Tuesday, December 31, 2013

2013: The Year in Review


2013 was a big year for Canadian consumers in the area of cordcutting and over-the-air TV. Let’s take moment to look back on some of the highlights:

New antenna hardware options:
Whoever thought the market for over-the-air broadcast TV in Canada was coming to a sudden demise was definitely proven wrong in 2013.

With Canadian Pay TV prices skyrocketing faster than food,shelter and phone costs in 2013 a greater number of Canadians joined their neighbours to the south and looked at online streaming + over-the-air digital broadcasting as options, and it showed. Cordcutting came to Canada in record numbers, Netflix overtook HBO in subscribers and antenna sales soared in North America.

Thanks to a growing trend towards the freedom of cordcutting and disputes between pay TV providers and networks, North American consumers fed up of the high prices and shenanigans went out and bought antennas in droves this past year.


Never has there been such a flurry of activity on the antenna market, with antennas becoming more compact, powerful and also stylish. Antennas Direct brought its powerful “DBe” line onto the market, Mohu launched the Curve, Winegard packed a knockout punch in its tiny FlatWave series and Channel Master joined the mini-antenna movement with its newly redesigned SMARTenna. To add to that, newcomer HD Frequency came into the Canadian market with a bang late in the year with its duo of Cable Cutter premium antennas .
Didn't they know broadcast TV is supposed to be dying out? New affordable, powerful and compact antennas like the FlatWave AIR from Winegard popped up all over the market in 2013.

Front and Back-End DVRs
How could the OTA market be dead when PVR juggernaut Tivo included an OTA tuner in its new Roamio box? Also Channel Master finally unveiled its long-rumoured DVR+ powered by PVR-hardware development pro Echostar, which hit the market at a surprisingly competitive price point and has a guide that can work off an antenna input only if required (no need for an internet connection).

Channel Master's new DVR+ may be the OTA PVR everyone has been waiting for all along.

On the backend, several companies are targeting the growing numberof Canadian TV streamers to add programming from OTA signals to their AppleTV and Roku boxes. Canadian newcomer Nuvyyo had a fairly successful IndieGoGo campaign for its new Tablo DVR which can add up to four OTA tuners and whole home PVR capabilities to devices on a home network. US-based SiliconDust teamed up with Simple.TV to offer a similar product and also had the InstaTV Pro app finally released on iOS after a long patent dispute giving new life to its HD HomeRun OTA tuner boxes.


Nuvyyo's Tablo is Canada's take at a high-powered backend OTA DVR.

Channel Selection
There was a lot of movement on the channel front in 2013: CHCH went digital in Hamilton, CityTV came to Montreal and Canal ICI went on-air for the first time. Subchannels also came and went with certain US border stations struggling with poor ratings on their digital subs. Newcomers to the north TuffTV and Antenna TV look to inch closer and get in more Canadian cities by actively looking for dance partners in the northern US.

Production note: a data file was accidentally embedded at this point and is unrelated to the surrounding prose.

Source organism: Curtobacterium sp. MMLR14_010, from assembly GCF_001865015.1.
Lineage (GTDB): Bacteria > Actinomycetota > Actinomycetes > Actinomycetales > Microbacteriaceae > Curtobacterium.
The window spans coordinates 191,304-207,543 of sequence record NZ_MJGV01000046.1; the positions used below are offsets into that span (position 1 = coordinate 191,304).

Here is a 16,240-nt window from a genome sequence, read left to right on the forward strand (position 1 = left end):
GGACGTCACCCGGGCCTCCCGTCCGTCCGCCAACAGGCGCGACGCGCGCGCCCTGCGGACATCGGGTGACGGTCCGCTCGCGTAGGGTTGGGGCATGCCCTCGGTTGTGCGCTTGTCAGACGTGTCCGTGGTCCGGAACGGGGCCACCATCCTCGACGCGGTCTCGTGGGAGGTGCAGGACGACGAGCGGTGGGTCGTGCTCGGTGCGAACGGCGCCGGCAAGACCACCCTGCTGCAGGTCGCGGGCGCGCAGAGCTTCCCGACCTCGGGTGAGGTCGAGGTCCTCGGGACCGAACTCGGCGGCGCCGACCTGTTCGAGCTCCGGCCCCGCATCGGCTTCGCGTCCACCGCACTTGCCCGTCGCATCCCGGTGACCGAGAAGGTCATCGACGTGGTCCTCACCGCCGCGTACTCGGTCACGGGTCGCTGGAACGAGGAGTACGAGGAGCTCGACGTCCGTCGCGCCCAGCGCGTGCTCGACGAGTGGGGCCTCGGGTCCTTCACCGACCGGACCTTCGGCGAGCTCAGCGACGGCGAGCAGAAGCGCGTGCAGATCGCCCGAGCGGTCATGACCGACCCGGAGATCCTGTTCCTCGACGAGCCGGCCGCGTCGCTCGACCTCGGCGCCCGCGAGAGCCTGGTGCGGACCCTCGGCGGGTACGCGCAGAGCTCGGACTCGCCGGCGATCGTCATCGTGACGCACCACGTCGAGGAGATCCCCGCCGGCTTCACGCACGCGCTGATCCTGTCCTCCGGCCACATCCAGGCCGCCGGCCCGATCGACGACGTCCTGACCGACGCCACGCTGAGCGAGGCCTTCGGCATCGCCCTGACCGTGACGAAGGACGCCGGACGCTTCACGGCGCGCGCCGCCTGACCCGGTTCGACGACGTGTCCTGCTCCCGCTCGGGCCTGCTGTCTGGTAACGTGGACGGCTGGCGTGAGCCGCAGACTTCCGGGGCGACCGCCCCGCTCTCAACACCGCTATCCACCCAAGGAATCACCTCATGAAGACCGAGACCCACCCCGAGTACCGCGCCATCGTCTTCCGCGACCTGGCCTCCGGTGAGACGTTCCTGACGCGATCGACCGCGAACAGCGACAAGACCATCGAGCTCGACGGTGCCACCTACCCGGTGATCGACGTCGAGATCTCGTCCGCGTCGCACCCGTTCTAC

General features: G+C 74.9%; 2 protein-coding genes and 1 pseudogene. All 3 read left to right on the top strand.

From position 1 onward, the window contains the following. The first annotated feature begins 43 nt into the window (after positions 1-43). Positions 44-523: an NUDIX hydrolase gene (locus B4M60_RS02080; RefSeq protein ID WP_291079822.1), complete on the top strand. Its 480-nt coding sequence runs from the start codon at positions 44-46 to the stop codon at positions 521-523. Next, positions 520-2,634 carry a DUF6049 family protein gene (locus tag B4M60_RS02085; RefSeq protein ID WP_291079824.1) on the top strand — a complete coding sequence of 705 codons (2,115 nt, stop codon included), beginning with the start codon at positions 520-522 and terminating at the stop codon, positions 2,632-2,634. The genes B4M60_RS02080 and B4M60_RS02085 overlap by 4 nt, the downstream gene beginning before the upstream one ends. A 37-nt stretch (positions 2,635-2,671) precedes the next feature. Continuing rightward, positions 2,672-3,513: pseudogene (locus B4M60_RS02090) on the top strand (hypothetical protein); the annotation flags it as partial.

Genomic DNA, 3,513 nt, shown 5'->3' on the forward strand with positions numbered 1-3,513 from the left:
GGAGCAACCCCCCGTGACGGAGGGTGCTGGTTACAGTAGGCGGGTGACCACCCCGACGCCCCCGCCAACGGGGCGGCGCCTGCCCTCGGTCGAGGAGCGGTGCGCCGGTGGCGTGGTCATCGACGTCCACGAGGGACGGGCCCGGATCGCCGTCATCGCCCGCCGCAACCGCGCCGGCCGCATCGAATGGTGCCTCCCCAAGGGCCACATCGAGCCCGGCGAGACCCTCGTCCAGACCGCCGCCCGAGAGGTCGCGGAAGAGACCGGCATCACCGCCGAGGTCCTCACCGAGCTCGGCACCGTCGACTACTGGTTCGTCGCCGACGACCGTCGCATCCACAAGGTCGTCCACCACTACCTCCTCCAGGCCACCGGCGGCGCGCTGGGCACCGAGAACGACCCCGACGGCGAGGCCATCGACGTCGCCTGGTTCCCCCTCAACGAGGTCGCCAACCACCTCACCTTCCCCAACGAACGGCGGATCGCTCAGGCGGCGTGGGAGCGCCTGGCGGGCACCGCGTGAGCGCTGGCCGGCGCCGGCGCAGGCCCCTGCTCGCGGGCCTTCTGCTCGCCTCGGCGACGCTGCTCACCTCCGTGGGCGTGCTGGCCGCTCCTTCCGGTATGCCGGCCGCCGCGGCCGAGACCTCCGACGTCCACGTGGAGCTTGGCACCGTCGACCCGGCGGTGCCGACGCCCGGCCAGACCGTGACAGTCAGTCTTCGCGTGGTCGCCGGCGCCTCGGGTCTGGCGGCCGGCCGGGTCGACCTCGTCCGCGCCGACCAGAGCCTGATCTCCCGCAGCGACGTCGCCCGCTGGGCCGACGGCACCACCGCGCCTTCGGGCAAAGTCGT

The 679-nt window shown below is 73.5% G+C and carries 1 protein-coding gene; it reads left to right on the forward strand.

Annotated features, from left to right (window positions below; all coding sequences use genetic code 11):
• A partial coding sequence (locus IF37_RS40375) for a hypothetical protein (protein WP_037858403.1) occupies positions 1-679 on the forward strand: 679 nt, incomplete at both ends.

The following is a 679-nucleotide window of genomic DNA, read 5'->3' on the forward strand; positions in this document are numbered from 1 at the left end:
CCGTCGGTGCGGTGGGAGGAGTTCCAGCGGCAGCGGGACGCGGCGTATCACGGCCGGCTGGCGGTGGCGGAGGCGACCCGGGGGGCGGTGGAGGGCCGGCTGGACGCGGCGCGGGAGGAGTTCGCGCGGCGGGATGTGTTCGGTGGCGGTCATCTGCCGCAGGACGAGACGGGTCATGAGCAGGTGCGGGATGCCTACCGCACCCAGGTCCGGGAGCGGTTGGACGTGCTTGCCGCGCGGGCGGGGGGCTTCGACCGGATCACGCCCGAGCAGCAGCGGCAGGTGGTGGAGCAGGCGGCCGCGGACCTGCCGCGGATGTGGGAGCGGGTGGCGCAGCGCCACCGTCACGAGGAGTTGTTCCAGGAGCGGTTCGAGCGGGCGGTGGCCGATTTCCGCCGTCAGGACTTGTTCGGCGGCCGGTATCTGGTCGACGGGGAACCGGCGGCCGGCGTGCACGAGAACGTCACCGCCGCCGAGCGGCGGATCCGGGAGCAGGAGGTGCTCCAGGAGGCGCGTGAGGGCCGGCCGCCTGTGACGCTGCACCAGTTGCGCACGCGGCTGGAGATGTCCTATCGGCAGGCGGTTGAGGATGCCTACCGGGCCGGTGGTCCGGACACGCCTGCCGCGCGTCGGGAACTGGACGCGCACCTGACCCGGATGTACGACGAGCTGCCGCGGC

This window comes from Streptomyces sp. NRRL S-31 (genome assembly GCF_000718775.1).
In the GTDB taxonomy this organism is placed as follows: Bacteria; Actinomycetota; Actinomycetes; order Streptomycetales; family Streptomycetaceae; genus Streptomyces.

Uncertainty for Sports
The biggest bombshell of the year in sports media was the signing of a record 12-year $5.2 Billion deal between the NHL and SportsNet, giving the cable TV channel owned by Rogers exclusive hockey broadcast rights in Canada until the 2025-26 season. This served a huge shock to most Canadians who were used to watching regional games on CBC via the traditional “Hockey Night in Canada” on Saturday nights. There was solace but still a lot of uncertainty as the CBC was granted two “national games” under the authority of Rogers to be aired on Saturday nights for the next four seasons. The situation will be even more complicated in Quebec where French-language and SportsNet partner TVA Sports holds the rights.

The Rogers deal changes the landscape of NHL hockey on Canadian TV for the next 12 years. Photo courtesy financialpost.com

As a silver lining for non-cable-subscribing hockey fans, a preliminary broadcast plan showed that additional OTA Saturday night hockey may be added on CityTV affiliates (and perhaps even TVA stations in Quebec, although highly unlikely)  but nothing has been confirmed. However with major viewership numbers and big bucks at stake, many are trying to see what motivation Rogers and TVA would have in airing games for free on Saturday night via OTA. So for many Canadians once this current 2013-2014 NHL season is over, they will be wondering if they will be able to watch a Stanley Cup final via their rabbit ears ever again.

Could there actually be more Saturday OTA hockey in Canada next year? Although early speculations are unlikley to materialize one could always dream... 


What’s to look forward to in 2014
The good news for Canadians is that as the demand for antennas increases in the great white north, the message is being heard loud and clear. Once devoid of quality antennas, Canadian big box stores have caught the winds of cordcutting change as in 2014 Antennas Direct is to be carried by Best Buy Canada and Winegard is expanding its product line with The Source. HD Frequency is actively looking at placing its products with major Canadian OTA speciality suppliers and is offering free shipping to Canada as a promotion in the meantime.

And with new antenna-ready PVRs hitting the market in the form of Tablo, Simple.TV and Channel Master’s DVR+ the options and ease of an OTA setup will only grow for Canadians.

Conclusion